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Clackamas River Trail Hike

From Oregon Hikers Field Guide

The Clackamas River from the trail (cfm)
The Narrows (bobcat)
Typical trail scene (cfm)
Half Cave (bobcat)
Pup Creek Falls (bobcat)
  • Start point: Fish Creek TrailheadRoad.JPG
  • End point: Indian Henry Trailhead
  • Trail Log: Trail Log
  • Hike Type: Shuttle
  • Distance: 7.8 miles one way
  • Elevation gain: 450 feet
  • Difficulty: Moderate
  • Seasons: Accessible year round, but may have snow in winter
  • Family Friendly: Yes
  • Backpackable: Yes
  • Crowded: No

Contents

Hike Description

Announcement: Join Trailkeepers of Oregon (TKO) as part of a volunteer trail crew on the Clackamas River Trail on Tuesday, May 17th, 2016. Sign up here!

This riverside trail is an ideal shuttle hike. The two trailheads are 7 miles apart on the same well maintained road. You don't even need another car, do it as a bike shuttle, hiking uphill and coasting back down viewing the route you just took on the opposite side of the river. The biking portion can be done by even the most casual city biker on the paved Clackamas River Road.

The Clackamas River Trail is designated as #715 by the USFS. Start at the lower elevation Fish Creek Trailhead, which is a popular put in for kayakers. The trail starts across from the parking lot and heads upstream. You will travel through a burn area and be fairly close to the river for the first few miles, but the slope you are traversing is steep, so river access is limited. The hike is mostly forested, with the river flowing towards you on your left, and the steep walls of the Clackamas canyon on your right. No expansive views on this hike, but you will be passing some big trees, lovely mossy grottoes, and during the wet season- many seasonal waterfalls as you travel.

After 3 1/2 miles, you'll come to an open area that has been cut and trimmed for powerline access. Enjoy the small meadows and sunshine here, and turn right at the junction for the Pup Creek Falls side trail. This short trail takes you back into a deep forest to a thundering waterfall that rivals those found in the Columbia River Gorge.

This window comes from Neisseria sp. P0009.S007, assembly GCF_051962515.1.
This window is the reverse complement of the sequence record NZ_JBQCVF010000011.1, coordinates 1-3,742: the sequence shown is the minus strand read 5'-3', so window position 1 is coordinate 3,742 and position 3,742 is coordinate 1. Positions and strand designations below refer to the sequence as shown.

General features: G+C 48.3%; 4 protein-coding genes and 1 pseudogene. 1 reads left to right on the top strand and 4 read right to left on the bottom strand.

Return to the main trail and continue on another mile and a half, where you will find yourself high above the Clackamas at a viewpoint looking down to an interesting spot in the river called The Narrows. It is not the narrowness of the river that makes this strange, but the odd basalt hummocks in the river. Continue down the trail and turn left before the next creek crossing to get out to the short cliffs above the narrows and take a look at these strange rock formations that must be a challenge to kayakers. There is a nice camping area in the woods near the trail at The Narrows.

From here, you will be entering one of the sections of the Clackamas Wilderness, created under the Mt. Hood Wilderness Act of 2009. After hiking along in mossy woods, you will pass under the Half Cave, an eroded overhang on the cliff that shelters a portion of the trail. Too bad there isn't a waterfall here!

Continue another mile and half, through some big trees, and cross a lovely footbridge to find yourself at the upper Indian Henry Trailhead.

Maps

Trip Reports

Related Discussions / Q&A

Guidebooks that cover this hike

  • 100 Hikes in Northwest Oregon by William L. Sullivan
  • 60 Hikes within 60 Miles of Portland by Paul Gerald

More Links

Contributors

  • CFM (creator)
Oregon Hikers Field Guide is built as a collaborative effort by its user community. While we make every effort to fact-check, information found here should be considered anecdotal. You should cross-check against other references before planning a hike. Trail routing and conditions are subject to change. Please contact us if you notice errors on this page.

Hiking is a potentially risky activity, and the entire risk for users of this field guide is assumed by the user, and in no event shall Trailkeepers of Oregon be liable for any injury or damages suffered as a result of relying on content in this field guide. All content posted on the field guide becomes the property of Trailkeepers of Oregon, and may not be used without permission.